Labour Party Faces Racism Row Over Hamas Blame for Predicted Mayoral Loss

Labour Party faces racism controversy after senior source blames Hamas for expected loss in West Midlands mayoral election. Party's stance on Gaza conflict has cost them seats, particularly in areas with large Muslim populations.

Nimrah Khatoon
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Labour Party Faces Racism Row Over Hamas Blame for Predicted Mayoral Loss

Labour Party Faces Racism Row Over Hamas Blame for Predicted Mayoral Loss

The UK's Labour Party is embroiled in a racism controversy after a senior party source blamed the Palestinian movement Hamas for an expected loss in the West Midlands mayoral election. The source told the BBC, "It's the Middle East, not West Midlands, that will have won [Conservative candidate] Andy Street the mayoralty... Once again Hamas are the real villains."

Why this matters: This incident highlights the ongoing struggle of the Labour Party to navigate the complexities of Middle Eastern politics and its impact on domestic elections. The controversy also underscores the need for political parties to address the concerns of diverse voter groups, particularly in areas with significant Muslim populations.

The quote has sparked fiercebacklashfrom within and outside Labour, with another party source calling it "racist" and a Conservative spokesperson describing it as "vile". Labour has strongly condemned the comment, insisting it does not represent the party's views. The Labour source's prediction comes as the party is poised to lose the West Midlands mayoral race to incumbent Andy Street whenresultsare announced on Saturday afternoon.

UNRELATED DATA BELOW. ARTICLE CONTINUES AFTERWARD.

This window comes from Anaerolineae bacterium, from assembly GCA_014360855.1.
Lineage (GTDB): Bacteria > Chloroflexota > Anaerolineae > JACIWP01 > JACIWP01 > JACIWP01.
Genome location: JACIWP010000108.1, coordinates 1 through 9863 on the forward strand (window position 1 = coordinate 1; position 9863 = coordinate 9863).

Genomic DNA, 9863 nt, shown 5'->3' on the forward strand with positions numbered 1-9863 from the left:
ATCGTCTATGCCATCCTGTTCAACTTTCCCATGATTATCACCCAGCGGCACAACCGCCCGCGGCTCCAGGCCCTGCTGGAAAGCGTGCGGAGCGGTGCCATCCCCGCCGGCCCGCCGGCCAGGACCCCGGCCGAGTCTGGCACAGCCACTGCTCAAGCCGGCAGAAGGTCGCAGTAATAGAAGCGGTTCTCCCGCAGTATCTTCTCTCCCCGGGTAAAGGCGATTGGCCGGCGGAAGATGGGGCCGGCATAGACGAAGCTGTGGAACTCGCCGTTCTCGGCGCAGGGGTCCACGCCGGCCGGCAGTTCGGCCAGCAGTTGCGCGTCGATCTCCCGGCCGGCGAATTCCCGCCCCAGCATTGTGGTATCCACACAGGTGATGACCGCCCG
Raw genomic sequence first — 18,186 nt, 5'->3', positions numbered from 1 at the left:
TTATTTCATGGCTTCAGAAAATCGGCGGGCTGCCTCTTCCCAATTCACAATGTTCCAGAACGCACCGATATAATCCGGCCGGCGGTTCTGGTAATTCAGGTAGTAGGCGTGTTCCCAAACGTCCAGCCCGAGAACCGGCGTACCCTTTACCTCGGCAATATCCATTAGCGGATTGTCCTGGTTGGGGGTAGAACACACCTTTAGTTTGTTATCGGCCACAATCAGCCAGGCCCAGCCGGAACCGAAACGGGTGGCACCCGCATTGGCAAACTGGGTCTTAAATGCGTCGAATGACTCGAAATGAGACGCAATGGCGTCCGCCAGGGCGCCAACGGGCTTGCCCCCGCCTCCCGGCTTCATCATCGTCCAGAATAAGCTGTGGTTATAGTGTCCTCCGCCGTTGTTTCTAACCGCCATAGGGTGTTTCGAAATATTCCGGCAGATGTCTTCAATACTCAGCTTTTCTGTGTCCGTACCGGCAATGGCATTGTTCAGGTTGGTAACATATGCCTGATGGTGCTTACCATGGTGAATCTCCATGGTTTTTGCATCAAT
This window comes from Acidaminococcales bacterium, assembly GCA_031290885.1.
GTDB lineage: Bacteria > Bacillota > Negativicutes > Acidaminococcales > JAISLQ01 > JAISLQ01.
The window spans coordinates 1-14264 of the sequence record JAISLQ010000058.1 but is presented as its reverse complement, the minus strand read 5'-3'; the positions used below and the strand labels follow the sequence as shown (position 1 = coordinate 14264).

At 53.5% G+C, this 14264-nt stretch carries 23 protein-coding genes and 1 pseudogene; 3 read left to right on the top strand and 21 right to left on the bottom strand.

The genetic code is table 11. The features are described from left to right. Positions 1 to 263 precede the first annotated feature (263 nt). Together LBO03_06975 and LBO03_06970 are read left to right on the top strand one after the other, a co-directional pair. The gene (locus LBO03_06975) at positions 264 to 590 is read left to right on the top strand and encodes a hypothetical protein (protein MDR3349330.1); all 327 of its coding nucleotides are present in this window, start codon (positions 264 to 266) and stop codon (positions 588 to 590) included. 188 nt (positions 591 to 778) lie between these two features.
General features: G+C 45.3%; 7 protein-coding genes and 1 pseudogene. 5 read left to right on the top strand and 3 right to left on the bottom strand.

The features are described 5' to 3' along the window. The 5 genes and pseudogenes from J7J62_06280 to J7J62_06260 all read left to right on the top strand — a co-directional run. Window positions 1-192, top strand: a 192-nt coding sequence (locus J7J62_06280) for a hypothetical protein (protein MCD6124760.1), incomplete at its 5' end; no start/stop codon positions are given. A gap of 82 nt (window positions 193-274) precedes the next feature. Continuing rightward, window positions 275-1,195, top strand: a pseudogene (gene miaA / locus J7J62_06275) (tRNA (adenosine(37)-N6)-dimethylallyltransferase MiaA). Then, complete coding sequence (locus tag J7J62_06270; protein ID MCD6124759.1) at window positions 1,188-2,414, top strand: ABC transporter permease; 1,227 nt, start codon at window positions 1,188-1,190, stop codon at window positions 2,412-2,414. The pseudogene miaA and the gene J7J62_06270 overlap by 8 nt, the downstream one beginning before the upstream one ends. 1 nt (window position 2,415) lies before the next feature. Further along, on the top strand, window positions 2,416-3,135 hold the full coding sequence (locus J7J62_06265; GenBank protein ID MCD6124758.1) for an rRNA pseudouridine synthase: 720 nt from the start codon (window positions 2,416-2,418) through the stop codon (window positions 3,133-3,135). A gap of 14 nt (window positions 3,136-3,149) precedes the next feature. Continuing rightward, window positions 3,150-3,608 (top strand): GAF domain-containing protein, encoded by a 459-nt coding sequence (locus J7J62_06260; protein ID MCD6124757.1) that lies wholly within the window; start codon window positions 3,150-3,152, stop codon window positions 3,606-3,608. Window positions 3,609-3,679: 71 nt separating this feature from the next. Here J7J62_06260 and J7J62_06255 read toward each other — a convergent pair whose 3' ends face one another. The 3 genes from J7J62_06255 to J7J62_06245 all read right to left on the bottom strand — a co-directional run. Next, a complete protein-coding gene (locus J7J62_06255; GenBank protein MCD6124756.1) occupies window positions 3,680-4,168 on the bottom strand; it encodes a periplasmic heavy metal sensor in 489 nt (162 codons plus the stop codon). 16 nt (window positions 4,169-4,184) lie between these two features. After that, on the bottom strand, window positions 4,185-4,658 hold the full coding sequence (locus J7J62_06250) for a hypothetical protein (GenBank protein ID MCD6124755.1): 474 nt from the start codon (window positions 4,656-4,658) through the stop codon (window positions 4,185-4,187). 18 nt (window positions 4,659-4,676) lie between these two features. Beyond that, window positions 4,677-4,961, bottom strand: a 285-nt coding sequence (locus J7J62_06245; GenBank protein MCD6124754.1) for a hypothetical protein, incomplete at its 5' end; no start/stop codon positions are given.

The predicted loss is attributed to Labour leader Keir Starmer's staunch support for Israel and hesitation in calling for a ceasefire during the recent conflict in Gaza, which has led to a collapse in backing from Muslim voters. Independent candidate Akhmed Yakoob, supported by George Galloway's Workers Party of Britain, is expected to siphon votes away from Labour in some areas. Galloway stated, "I said Keir Starmer would pay a high price for his betrayal on Palestine. Today is the start of that."

Labour sources have conceded that the party's stance on the war in Gaza has cost them seats, particularly in constituencies with large Muslim populations. The party already lost control of Oldham council, which it had held for 13 years, with those who lost their seats blaming Starmer's position on the conflict. Polling expert John Curtice noted a clear trend of Labour's vote share dropping by 8 points on average in wards with high Muslim populations.

Despite the concerning losses, Starmer emphasized that Labour is still winning votes across the country, reflecting a changed party. He expressed, "We're concerned about the loss of support, of course, but we are winning in other parts of the country, showing that we've changed as a party and we've got a positive case to put to the electorate." As of midday on Friday, Labour had secured 20 of 38 councils, gaining control of 4, with 69 councils yet to declare results.

Key Takeaways

  • Labour Party embroiled in racism controversy over Hamas comment.
  • Labour's stance on Gaza conflict costs them seats in Muslim areas.
  • Labour leader Keir Starmer's support for Israel hurts party's vote share.
  • Independent candidate Akhmed Yakoob siphons votes from Labour in some areas.
  • Labour still winning votes in other parts of the country, says Starmer.